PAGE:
Police arrest climate activists planning to protest on Lions Gate Bridge

Police arrested several climate activists in Vancouver on Monday and thwarted plans to protest oil pipelines and tanker traffic on the Lions Gate Bridge.

The protest was organized by Extinction Rebellion as part of a five-day campaign of disruptive demonstrations planned in the city.

Members had pledged to "occupy the bridge for as long as possible" while calling for the government to end fossil fuel exports through Burrard Inlet.

"Governments aren't acting to ensure a livable planet for the coming generations. Occupying this bridge is an act of desperation," Brent Eichler said in a statement released by the group ahead of the protest.

"They continue business as usual as our planet dies of a thousand harms. It is our sacred duty to protect what remains of life on Earth."

About 50 people gathered near the entrance to Stanley Park around noon, then began marching toward the Lions Gate Bridge.

The Vancouver Police Department said negotiators warned the group they would be arrested if they blocked the busy traffic artery, but that five people refused to leave and were taken to jail.

"While we respect peoples' democratic right to peacefully assemble and express their views, we also understand how frustrating and inconvenient it is for people trying to move around the city when roads and bridges are blocked," Sgt. Steve Addison said in a news release.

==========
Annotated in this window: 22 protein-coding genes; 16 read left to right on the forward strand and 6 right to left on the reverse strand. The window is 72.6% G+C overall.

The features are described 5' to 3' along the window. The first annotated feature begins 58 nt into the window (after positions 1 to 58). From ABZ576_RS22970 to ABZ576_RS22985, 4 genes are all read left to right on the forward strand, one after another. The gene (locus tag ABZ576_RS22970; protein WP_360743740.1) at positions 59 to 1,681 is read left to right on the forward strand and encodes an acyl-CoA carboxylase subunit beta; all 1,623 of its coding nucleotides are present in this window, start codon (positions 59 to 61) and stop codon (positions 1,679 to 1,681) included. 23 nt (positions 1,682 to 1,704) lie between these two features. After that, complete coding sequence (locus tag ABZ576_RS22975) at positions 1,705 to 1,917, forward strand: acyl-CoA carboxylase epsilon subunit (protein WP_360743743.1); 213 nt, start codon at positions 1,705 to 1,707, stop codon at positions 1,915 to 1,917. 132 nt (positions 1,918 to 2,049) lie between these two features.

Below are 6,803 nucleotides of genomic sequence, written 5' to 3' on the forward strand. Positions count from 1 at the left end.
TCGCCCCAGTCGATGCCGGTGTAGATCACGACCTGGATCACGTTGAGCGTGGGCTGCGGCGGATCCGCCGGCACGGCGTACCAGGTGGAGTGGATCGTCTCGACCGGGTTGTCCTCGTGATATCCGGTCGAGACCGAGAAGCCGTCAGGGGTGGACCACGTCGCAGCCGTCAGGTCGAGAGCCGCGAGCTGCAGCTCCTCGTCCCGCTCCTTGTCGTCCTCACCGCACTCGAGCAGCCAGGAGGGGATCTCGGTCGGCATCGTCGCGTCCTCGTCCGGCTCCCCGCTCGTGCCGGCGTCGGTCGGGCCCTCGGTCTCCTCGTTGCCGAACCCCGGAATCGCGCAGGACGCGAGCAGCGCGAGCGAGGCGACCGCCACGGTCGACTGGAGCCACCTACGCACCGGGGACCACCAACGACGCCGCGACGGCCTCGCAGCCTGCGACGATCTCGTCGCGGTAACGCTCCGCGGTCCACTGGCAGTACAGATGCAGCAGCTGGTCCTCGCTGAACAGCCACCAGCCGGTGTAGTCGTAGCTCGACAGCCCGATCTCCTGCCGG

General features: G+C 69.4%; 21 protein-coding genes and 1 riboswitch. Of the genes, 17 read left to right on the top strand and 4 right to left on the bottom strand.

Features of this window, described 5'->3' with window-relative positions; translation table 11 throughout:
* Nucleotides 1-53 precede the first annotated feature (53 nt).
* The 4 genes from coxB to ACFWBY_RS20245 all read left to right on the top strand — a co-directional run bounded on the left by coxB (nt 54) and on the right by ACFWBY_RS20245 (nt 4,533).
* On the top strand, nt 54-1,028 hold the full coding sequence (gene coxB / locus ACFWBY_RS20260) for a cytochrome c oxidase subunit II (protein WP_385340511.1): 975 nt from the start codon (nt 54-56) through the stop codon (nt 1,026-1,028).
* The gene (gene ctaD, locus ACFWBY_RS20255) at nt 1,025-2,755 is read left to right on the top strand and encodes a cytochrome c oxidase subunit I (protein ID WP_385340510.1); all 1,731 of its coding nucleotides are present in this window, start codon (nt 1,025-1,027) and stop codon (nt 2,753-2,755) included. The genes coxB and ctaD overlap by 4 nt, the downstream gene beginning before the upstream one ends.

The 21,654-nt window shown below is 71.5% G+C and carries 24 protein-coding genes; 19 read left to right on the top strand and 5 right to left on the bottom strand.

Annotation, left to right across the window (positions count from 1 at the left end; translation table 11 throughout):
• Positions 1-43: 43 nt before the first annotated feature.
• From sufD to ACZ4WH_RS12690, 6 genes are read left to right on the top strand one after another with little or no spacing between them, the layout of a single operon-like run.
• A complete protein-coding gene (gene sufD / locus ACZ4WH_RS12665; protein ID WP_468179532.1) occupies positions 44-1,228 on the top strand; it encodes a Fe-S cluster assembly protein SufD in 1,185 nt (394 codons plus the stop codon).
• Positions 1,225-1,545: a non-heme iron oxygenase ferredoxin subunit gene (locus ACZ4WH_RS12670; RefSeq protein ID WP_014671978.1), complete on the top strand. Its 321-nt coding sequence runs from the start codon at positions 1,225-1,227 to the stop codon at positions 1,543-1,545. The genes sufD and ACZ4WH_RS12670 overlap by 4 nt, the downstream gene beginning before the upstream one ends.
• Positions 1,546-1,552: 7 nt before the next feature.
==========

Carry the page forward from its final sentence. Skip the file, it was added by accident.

Addison added that closing the Lions Gate for "any length of time" would "guarantee gridlock and could put lives at risk."

Two other protesters were arrested later on Monday for allegedly blocking traffic in the city's West End neighbourhood.

Extinction Rebellion's five days of protest began on Saturday, when protesters blocked the intersection of Georgia and Granville streets. Five people were also arrested at that demonstration.

On Sunday, protesters shut down the Granville Street Bridge for several hours, and eight people were arrested for mischief and intimidation to block a roadway.

Days four and five are scheduled to include "teach-ins" in Nelson Park and a bicycle and skateboard ride beginning at the Vancouver Art Gallery.

The same group previously shut down the Burrard Street Bridge and took part in rail blockades in support of pipeline opponents from the Wet'suwet'en First Nation.

With files from CTV News Vancouver's Alissa Thibault and Kendra Mangione